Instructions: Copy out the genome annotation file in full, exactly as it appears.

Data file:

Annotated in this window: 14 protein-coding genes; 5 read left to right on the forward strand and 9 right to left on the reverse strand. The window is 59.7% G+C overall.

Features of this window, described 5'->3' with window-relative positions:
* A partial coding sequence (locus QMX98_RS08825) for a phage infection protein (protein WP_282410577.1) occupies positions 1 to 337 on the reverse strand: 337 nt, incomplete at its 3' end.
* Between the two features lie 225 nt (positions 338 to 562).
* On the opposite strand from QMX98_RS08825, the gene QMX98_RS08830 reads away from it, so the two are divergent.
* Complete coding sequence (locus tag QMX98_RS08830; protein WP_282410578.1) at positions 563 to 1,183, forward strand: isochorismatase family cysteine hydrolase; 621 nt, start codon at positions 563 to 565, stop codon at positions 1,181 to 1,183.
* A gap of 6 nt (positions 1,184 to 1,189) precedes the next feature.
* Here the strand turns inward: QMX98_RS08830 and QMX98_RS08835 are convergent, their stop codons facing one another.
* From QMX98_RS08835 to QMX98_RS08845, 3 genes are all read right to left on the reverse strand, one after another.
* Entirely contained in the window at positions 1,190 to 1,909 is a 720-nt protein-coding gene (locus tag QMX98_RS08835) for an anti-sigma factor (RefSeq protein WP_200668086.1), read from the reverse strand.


Annotated in this window: 14 protein-coding genes; 5 read left to right on the forward strand and 9 right to left on the reverse strand. The window is 59.7% G+C overall.

Features of this window, described 5'->3' with window-relative positions:
* A partial coding sequence (locus QMX98_RS08825) for a phage infection protein (protein WP_282410577.1) occupies positions 1 to 337 on the reverse strand: 337 nt, incomplete at its 3' end.
* Between the two features lie 225 nt (positions 338 to 562).
* On the opposite strand from QMX98_RS08825, the gene QMX98_RS08830 reads away from it, so the two are divergent.
* Complete coding sequence (locus tag QMX98_RS08830; protein WP_282410578.1) at positions 563 to 1,183, forward strand: isochorismatase family cysteine hydrolase; 621 nt, start codon at positions 563 to 565, stop codon at positions 1,181 to 1,183.
* A gap of 6 nt (positions 1,184 to 1,189) precedes the next feature.
* Here the strand turns inward: QMX98_RS08830 and QMX98_RS08835 are convergent, their stop codons facing one another.
* From QMX98_RS08835 to QMX98_RS08845, 3 genes are all read right to left on the reverse strand, one after another.
* Entirely contained in the window at positions 1,190 to 1,909 is a 720-nt protein-coding gene (locus tag QMX98_RS08835) for an anti-sigma factor (RefSeq protein WP_200668086.1), read from the reverse strand.